A quick note of the bacterial decomposition of oil. The rate of decomposition is a function of temperature, nutrient and dissolved oxygen availability, mixing rate along with size of the oil particle. Nothing new or fancy. And bacteria can consume most of an oil spill given the right conditions.

The plumes have been reported as deep (>2,000 ft). This means cold temperatures, possible nutrient shortage, slow mixing, and very slow reoxygenation rates as it has to come from the surface. The oil emulsion seems to be such (small size) that bacteria should easily be able to get to it (high surface area to volume ratio). This all means that the rate may be on the slow side (much slower than if it was at the surface) but that given enough time most of the emulsion should be consumed.

The issue of this much oil is not whether it is anthropogenic or natural but will it overload nature's ability to consume it without using up the available dissolved oxygen and or nutrients. This sort of environmental impact used to happen all the time with the discharge of raw sewage. The bacteria would take off and simply use up the dissolved oxygen faster than it could be replenished resulting is anaerobic conditions, killing off all the oxygen based organisms like fish.

Now even if the submerged oil plume results in dissolved oxygen levels less than 2 parts per million (the point that oxygen based organisms start dying) this does not necessarily mean you will see large fish kills. Fish have an avoidance reaction and as long as there are other places to go, will swim out of an area that causes them discomfort. These plumes are at such deep levels and are fairly thin (~300 ft) it would be expected that there would not be large fish kills. No fish will stay long is such an emulsion even with sufficient dissolved oxygen levels as the emulsion will adversely interfere with their gill/water interface for breathing.

Because of the depth I don't know if fish killed by the plumes would surface or simply sink to the bottom, so the lack of a lot of dead organism found at the surface is not necessarily an indication of a lack of bad conditions. Another reason to get out there and collect some data.

Even without a large fish kill, you could be significantly reducing the normal productivity of the gulf. Its unknown though by how much, as this is not a usual event that scientist have looked at.

Finally, because the plumes are deep, its unlikely they will make it to shore but will stay deep as long as the buoyancy of the oil stays low.

Hope that helps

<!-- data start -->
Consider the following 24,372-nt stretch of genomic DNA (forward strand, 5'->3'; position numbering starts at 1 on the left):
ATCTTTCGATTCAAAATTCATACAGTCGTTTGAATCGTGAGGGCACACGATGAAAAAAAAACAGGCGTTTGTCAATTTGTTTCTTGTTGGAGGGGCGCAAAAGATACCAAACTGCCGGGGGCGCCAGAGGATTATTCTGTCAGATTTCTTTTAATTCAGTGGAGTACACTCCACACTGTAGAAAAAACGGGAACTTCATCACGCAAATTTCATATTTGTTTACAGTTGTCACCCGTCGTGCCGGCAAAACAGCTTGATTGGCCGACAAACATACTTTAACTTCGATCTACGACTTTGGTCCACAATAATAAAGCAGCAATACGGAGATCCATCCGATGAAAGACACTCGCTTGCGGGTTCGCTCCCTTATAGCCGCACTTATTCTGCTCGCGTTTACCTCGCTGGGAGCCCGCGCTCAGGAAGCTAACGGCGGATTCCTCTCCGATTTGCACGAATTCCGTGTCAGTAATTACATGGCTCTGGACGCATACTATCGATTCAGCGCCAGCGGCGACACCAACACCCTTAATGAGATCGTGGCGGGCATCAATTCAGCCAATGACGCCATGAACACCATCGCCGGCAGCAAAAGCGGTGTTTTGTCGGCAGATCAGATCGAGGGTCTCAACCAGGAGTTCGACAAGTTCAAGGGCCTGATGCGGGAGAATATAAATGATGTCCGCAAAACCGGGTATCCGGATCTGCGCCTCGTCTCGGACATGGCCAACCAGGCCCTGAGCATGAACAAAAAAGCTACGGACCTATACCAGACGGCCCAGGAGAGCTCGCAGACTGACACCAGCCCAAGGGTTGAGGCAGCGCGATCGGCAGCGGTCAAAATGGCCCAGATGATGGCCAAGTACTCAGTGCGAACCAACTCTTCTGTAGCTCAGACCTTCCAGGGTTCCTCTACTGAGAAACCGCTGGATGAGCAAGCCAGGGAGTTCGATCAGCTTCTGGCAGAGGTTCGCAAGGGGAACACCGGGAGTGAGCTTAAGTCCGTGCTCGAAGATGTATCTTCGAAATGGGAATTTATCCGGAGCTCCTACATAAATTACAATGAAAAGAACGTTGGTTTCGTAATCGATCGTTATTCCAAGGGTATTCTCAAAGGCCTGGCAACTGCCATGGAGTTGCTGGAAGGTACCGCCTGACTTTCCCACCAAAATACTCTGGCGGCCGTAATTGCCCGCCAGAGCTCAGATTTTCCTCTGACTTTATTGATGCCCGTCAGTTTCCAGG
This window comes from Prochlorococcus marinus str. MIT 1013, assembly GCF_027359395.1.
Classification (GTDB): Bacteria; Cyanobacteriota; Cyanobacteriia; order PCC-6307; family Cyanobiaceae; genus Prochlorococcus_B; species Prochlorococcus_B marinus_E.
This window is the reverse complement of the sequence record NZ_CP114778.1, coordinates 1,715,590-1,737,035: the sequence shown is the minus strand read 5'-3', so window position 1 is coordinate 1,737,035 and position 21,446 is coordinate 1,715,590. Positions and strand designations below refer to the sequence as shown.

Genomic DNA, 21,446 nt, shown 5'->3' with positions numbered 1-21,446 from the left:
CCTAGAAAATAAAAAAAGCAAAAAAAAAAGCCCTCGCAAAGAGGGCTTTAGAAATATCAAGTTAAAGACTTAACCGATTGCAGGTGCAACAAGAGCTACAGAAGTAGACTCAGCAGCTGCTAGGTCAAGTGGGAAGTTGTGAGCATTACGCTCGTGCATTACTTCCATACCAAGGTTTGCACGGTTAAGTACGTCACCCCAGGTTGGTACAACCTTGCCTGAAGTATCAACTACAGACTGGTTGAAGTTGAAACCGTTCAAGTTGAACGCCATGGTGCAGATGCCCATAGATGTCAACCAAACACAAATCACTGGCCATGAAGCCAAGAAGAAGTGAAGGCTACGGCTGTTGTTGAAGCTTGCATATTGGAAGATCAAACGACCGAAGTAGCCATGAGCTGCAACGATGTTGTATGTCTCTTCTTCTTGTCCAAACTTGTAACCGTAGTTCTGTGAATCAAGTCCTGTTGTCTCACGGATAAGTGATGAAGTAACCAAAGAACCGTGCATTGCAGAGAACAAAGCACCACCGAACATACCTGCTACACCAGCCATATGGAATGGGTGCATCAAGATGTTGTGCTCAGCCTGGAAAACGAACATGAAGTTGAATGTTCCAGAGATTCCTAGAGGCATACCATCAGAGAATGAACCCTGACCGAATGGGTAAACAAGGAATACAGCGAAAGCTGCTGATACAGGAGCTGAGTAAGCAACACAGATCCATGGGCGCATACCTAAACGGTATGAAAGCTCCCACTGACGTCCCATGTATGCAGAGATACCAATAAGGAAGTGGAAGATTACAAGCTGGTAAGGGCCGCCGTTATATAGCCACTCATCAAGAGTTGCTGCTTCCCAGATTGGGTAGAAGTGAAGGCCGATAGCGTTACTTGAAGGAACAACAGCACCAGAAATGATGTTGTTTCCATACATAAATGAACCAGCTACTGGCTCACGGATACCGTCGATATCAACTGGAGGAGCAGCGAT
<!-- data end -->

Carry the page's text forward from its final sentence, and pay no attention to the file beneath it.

Hope that helps

It might help to explain to some of the less biologically inclined out there why I'm being so insistent in my desire to get marine biologist out there now to start answering these very questions.

Good explanation, actually, thanks!

Just read an article at about USN submarine tracking a deeply sunmerged frozen 'blob' of oil as it approaches the Florida Strait.

I have a reasonable sense of humor, but posting links to these types of whack job stories does nothing but increase the hit rate at sites that don't deserve our attention.

My neighbor asked me the other day if it was true that the pressure in the reservoir was around 170,000 psi (one of the ridiculous stories going around the web).

The linked article states:

"The Navy submarines have trained video cameras on the moving blob, which remains frozen at depths of between 3,000 to 4,000 feet. Because the oil blob is heavier than water, it remains frozen at current depths."

I guess the writer of this didn't know about the crush depth of submarines. That would be in the 1300-1500 foot range. The actual number is classified as far as I know.

I think this report is highly doubtful if only based upon that factoid.

And, Alan, it's orangish...

OK - how many, besides me, actually remember this movie.



I'd only ever seen it on an old black/white TV - it's even MORE terrifying in COLOR!! LOL

That Wayne Madsden report is a steaming pile of crap. You been fooled. It's obviously an Obama hit site. They put "MUD" in quotes as if it were some new technique.

Too bad they don't read the oil drum, eh?

Most of the lighter fractions will evaporate before any bacteria will have a chance to consume it. I personally think emulsifying it is a bad idea. It'll keep more of the petroleum out of sight and out of mind, but it'll also slow the rate at which the lighter fractions in the petroleum can rise to the surface and evaporate.

This brings up again the issue of possible oxygenation in the plumes. At that pressure (2000 psi), oxygen will dissolve very fast. Most likely bubbles would only rise hundreds of feet at most before dissolving. I think it is important at that depth to use pure oxygen, not air, because the nitrogen would also be forced into solution. I know humans get nitrogen narcosis, so I assume a supersaturated solution of nitrogen would be bad for at least some organisms. Also, using pure oxygen reduces compressor energy input (while of course increasing energy input to separate the oxygen).